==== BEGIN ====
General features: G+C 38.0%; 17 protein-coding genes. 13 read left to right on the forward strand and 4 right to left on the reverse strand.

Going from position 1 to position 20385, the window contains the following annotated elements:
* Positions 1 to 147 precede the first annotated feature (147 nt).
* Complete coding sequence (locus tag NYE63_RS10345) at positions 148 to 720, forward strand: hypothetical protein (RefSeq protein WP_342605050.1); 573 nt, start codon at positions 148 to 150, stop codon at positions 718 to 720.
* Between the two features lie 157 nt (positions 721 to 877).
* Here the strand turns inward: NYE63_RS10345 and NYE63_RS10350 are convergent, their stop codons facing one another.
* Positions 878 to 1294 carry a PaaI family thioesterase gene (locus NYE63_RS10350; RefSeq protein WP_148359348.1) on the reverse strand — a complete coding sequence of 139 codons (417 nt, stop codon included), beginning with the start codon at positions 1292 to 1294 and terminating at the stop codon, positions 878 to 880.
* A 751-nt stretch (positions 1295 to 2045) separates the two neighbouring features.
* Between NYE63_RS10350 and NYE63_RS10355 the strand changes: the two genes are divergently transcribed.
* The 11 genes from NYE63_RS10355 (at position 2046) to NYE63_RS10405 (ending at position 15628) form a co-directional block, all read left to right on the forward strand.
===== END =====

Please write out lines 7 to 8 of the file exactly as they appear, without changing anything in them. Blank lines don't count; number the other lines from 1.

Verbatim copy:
* Positions 878 to 1294 carry a PaaI family thioesterase gene (locus NYE63_RS10350; RefSeq protein WP_148359348.1) on the reverse strand — a complete coding sequence of 139 codons (417 nt, stop codon included), beginning with the start codon at positions 1292 to 1294 and terminating at the stop codon, positions 878 to 880.
* A 751-nt stretch (positions 1295 to 2045) separates the two neighbouring features.